Background: Tardive dyskinesia and dystonia (TDD) are severe side effects of dopamine-blocking agents, particularly antipsychotics. While deep brain stimulation (DBS) has proven effective in the treatment of TDD, little is known about the possible psychiatric complications of DBS in psychiatric patients.
Objective: To assess the efficacy and safety, specifically the psychiatric side effects, of DBS in patients with medication-induced TDD.
Data sources: PubMed and EMBASE databases were searched systematically on May 25, 2011, for articles written in English, using the search terms deep brain stimulation AND tardive.
Study selection: Of the 88 original articles retrieved, 17 studies involving 50 patients with TDD who underwent DBS were included in the review.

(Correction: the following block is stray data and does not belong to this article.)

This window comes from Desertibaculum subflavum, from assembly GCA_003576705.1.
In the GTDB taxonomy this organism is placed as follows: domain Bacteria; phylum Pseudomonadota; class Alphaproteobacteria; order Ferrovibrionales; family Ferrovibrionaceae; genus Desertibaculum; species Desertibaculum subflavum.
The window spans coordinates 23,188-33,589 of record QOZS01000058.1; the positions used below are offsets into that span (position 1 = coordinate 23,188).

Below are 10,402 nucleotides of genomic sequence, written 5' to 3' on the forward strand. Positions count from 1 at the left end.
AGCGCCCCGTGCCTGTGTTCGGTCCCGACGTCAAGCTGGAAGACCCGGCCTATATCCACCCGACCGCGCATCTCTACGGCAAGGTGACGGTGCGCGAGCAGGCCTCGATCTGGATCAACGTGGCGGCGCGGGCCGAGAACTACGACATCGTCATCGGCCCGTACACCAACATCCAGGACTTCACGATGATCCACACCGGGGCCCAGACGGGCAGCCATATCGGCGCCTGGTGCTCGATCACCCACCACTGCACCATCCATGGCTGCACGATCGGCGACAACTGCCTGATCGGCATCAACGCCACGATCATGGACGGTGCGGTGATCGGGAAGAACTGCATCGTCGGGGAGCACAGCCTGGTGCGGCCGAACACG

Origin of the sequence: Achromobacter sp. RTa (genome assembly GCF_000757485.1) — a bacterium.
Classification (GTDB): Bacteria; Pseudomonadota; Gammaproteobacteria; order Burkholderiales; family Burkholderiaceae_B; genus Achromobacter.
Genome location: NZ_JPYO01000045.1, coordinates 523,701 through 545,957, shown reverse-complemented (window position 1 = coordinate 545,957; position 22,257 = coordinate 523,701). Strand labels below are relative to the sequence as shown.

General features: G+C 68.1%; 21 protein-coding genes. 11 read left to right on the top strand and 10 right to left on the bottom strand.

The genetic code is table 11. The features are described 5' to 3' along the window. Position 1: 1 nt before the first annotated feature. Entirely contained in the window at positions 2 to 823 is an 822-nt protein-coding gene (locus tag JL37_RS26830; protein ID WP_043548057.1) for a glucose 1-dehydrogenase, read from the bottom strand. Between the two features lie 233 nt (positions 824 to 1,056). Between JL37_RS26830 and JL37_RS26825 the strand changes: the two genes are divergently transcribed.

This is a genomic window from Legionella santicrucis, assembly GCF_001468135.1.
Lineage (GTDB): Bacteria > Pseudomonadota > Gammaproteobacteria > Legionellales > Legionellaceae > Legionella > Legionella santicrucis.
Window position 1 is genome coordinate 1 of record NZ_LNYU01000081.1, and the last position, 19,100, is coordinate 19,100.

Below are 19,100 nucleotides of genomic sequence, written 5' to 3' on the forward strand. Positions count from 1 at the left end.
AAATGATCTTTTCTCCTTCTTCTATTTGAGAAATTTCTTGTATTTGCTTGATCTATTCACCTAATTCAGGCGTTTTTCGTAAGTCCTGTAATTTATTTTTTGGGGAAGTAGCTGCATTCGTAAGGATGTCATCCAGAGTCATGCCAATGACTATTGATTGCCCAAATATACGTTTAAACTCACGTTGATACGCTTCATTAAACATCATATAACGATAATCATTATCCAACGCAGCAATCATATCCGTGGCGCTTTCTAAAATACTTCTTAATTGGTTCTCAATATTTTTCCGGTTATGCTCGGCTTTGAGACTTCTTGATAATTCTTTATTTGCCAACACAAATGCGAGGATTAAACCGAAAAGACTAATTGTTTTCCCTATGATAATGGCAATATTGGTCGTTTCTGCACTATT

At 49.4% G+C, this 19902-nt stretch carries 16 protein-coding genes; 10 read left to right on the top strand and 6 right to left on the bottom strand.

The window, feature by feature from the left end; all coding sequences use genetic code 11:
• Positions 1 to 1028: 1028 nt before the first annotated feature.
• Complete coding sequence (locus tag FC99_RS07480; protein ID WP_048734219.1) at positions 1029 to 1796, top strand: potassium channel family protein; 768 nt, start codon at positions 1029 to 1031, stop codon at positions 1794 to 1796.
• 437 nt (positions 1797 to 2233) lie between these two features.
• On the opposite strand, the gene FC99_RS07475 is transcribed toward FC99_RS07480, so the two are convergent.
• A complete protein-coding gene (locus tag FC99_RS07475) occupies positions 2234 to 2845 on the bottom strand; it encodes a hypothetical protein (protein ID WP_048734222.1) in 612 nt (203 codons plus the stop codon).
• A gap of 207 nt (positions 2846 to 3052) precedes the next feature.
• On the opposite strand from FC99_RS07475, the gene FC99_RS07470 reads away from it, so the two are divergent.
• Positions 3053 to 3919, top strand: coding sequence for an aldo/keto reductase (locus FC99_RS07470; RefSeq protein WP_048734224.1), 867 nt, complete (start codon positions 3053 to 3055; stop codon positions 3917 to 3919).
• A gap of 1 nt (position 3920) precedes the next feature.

Data extraction: Data on the severity of the movement disorders before and after DBS, as rated on the Burke-Fahn-Marsden Dystonia Rating Scale or similar scales, were extracted. Data on psychiatric symptoms before and after DBS were used to calculate the percent improvement per patient per rating scale. Overall improvement and confidence intervals were calculated using a 1-sample, 2-sided Student t test.
Results: The mean improvement of TDD of the combined patients 3 to 76 months after implantation was 77.5% (95% CI, 71.4%-83.3%; P < .000) on the Burke-Fahn-Marsden Dystonia Rating Scale. Of the 50 patients, 1 experienced an exacerbation of depression, and 1 experienced an exacerbation of psychosis.
Conclusions: DBS seems to be effective and relatively safe for patients with treatment-resistant TDD; however, the results should be interpreted with caution, as most of the data are from case reports and small trials.
© Copyright 2012 Physicians Postgraduate Press, Inc.